How to Remove Rust from a Stroller Frame Using WD-40
What if you bought a nice baby stroller off someone and it looks great but the frame seems rusted? WD-40 is the best solution when it comes to cleaning up rust off a stroller’s frames and wheel rims. If your stroller has a steel frame (it must be really heavy, right?) and wheel rims (pretty common), it’s hard to avoid rust.
To remove rust from a stroller frame and wheels, sprat some WD-40 onto the frame and wheels and use a reasonably rough sponge to work the cleanser in. This works really well. Finally, use a clean damp cloth to rinse the cleaning agent off and dry off the stroller for the next use.
You Can’t Restore the Original Black Paint on a Stroller
For some reason, most baby strollers are black in color, and that’s OK. One thing to understand is that this final coat you see, whether it’s glossy or not-so-much-so, isn’t different than a car’s powder-coated surface. The best you can do to hide scratches on a Graco Modes Stroller, City Select Lux, Babyzen Yoyo, or any other stroller is to carefully fill up the scratches with a metal paint such as Hammerite.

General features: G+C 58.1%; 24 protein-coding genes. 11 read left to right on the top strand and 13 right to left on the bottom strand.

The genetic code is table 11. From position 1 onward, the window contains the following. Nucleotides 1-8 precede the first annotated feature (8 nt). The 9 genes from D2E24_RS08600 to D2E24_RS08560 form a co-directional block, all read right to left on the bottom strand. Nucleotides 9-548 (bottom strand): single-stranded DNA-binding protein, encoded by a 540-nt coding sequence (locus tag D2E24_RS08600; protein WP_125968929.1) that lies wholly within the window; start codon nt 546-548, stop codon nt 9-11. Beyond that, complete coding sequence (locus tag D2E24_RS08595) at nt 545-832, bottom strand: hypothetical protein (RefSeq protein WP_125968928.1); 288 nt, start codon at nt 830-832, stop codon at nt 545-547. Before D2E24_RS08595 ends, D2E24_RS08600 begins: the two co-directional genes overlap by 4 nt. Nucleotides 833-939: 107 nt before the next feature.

Your job is to try to match the color of the metal paint to the original color on the frame. But it’s extremely hard if not impossible to make the paint-filled spots to look exactly like the original color of the affected chassis.
Here’s the thing:don’t try to apply a whole new coat to the scratched frame. Instead, just touch up the scratches on the chassis a bit and that’s it.
How to Remove Scuff Marks from Any Stroller
If paint from a freshly painted wall, outdoor stroller shed, or anything else transfers to a stroller’s frame, wheels, or any other part, that is a scuff mark not a scratch. Here’s a video on how to remove scuff from a Babyzen Yoyo stroller.
In my experience cleaning and maintaining our family’s strollers, getting rid of a scuffs is way easier than dealing with an obvious scratch.
To get scuffs off of a stroller’s frame, simply get a soaped up dish sponge and use it to rub the scuff off. If it’s not a stubborn mark, it’ll most likely come out without too much work or force. But if the scuff is a tad too stubborn, wet a more scratchy sponge (specifically a microfiber sponge) and start sanding out the unsightly stuff on the metal or plastic.